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Posts Tagged ‘Race relationships’

The Magic Desk by Aaron Moffat

April 8, 2019 Comments off

magic deskThe Magic Desk by Aaron Moffat. Pub Olympia Publishers 2018.\

This is the third book from this author, all are reviewed on this blog, and his main obsession is bullying in schools. He has others too and many are found in this recent novel.

Timothy is a WASP (white anglo saxon protestant), he is 12 years old and has just arrived in NZ with his born to rule mother. He looks like a studious boy but at heart is shiftless and lazy, and he is going to have to change.

Timothy is rescued from a beating by bullies by Aroha a Maori girl who fancies him and is the daughter of a reformed Gang leader. Their relationship is at the core of this novel.

Timothy’s mother buys a mahogany “escritoire”, (desk in more common language,) which has a portal into another world. Through traveling via the desk to different historical scenarios including pre European Maori, French revolution and others, Timothy learns that bullying is a human trait that is impossible to extinguish. Humans will take it to the grave.

Lots of race and immigrant talk, some of it will appall you, but mostly it is tongue in cheek and open to further discussion. The novel is well written, lofty writing in parts and the characters do change. Timothy learns that reading and writing are powerful and a petition over enviromental concerns changes everything. His mum will never change.

I laughed all the way through. For intermediate and high school students. Check it out.

Finding by David Hill.

April 22, 2018 Comments off

findingFinding by David Hill. Pub. Penguin Random House, 2018.

This is the New Zealand story in my opinion. I hope David Hill got as much satisfaction writing it as I got reading it.

It is the story of two family trees, one Scottish who settled in the Waimoana river valley  in the 1880s and the other Maori who were already living in the Pa by the river and without whom the Scottish family could not have survived. It is the story of early New Zealand settlement that has been largely overlooked.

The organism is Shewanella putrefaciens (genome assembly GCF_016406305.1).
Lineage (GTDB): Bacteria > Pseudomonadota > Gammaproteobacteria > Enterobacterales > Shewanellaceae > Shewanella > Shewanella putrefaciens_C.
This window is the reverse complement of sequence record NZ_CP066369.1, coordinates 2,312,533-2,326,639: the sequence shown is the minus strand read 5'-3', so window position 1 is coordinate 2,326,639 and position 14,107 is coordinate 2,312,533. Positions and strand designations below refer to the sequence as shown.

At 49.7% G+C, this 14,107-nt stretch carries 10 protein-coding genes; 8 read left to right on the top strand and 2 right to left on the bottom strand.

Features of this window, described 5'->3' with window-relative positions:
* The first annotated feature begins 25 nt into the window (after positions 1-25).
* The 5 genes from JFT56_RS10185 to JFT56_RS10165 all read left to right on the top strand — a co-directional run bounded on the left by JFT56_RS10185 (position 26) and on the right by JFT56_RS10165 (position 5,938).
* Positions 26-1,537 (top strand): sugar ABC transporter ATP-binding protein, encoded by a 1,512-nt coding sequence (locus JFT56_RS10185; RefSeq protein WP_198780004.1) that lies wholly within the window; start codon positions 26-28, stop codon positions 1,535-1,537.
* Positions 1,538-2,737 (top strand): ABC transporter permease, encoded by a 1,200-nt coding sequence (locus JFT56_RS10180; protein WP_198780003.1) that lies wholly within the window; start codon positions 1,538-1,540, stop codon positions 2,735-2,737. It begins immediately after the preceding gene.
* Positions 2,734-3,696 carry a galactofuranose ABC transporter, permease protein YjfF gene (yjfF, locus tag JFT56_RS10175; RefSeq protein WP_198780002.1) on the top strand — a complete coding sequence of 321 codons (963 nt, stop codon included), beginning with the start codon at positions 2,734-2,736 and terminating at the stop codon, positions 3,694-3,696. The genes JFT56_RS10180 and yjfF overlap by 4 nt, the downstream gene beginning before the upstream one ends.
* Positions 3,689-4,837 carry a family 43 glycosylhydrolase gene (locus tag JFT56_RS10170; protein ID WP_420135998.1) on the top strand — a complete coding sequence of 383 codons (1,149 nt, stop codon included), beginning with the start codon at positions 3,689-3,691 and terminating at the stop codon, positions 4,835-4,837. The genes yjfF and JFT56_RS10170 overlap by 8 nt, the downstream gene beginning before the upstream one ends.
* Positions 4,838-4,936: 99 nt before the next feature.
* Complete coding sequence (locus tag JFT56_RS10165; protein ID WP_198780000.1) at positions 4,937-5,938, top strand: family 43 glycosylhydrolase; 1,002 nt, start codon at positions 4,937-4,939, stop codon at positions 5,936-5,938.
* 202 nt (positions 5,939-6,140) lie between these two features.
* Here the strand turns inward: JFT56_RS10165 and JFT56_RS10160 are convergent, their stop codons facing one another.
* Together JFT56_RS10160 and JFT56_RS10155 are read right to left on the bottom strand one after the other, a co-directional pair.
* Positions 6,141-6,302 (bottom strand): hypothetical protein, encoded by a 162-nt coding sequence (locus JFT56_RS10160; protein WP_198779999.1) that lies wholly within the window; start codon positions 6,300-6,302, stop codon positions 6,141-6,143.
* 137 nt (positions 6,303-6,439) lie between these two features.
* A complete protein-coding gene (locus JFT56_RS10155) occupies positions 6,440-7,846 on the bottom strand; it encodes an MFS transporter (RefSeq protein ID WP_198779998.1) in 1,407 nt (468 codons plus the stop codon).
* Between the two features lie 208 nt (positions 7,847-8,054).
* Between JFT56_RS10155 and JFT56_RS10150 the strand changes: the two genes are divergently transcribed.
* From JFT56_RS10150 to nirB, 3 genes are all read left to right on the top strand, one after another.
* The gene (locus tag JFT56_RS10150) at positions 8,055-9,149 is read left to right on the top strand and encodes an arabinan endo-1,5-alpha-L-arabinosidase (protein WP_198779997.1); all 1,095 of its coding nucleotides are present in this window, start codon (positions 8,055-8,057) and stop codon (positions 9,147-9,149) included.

The story then tells of 7 generations who lived, loved and developed the land in the valley. They intermarried and were as close to each other as it is possible to be.

One of the descendants named Alan Hohepa sums it up when describing himself “I,m Pakeha and I’m Maori and I’m Ok being both”. Recognition of the need to keep the Maori language alive was firm with Maori and Pakeha characters alike.

The story takes us from the 1880’s through landmarks in New Zealand’s history until 2018 when the current residents of the Waimoana valley are considering whether to sell up and move to the city. You will have to read the novel to find out the decision.

This is the way race relations is supposed to be and it brought joy to my soul. The ending is both apprehensive and hopeful but who doesn’t feel like that these days.

Things I loved about this book include:- I loved the way the Maori reacted when the bagpipes are played – like a screaming Taniwha. I loved the way the treasures of the silver bracelet and the greenstone bat were handed down through the generations. I loved all the characters who had a respect for each other and the land they lived on.

I loved the way the love of the land is not all one sided. I loved how the stories of the past were held dear by successive generations whose family trees are drawn in the front of the novel for you to refer to, and I loved the Waimoana river and it’s valley which is a character in it’s own right and whose map is at the start of the book.

Splendid writing by David Hill in his easy style and the art work on the cover and at the beginning of each generational chapter is superb.

For everybody really but excellent for intermediate and high school readers.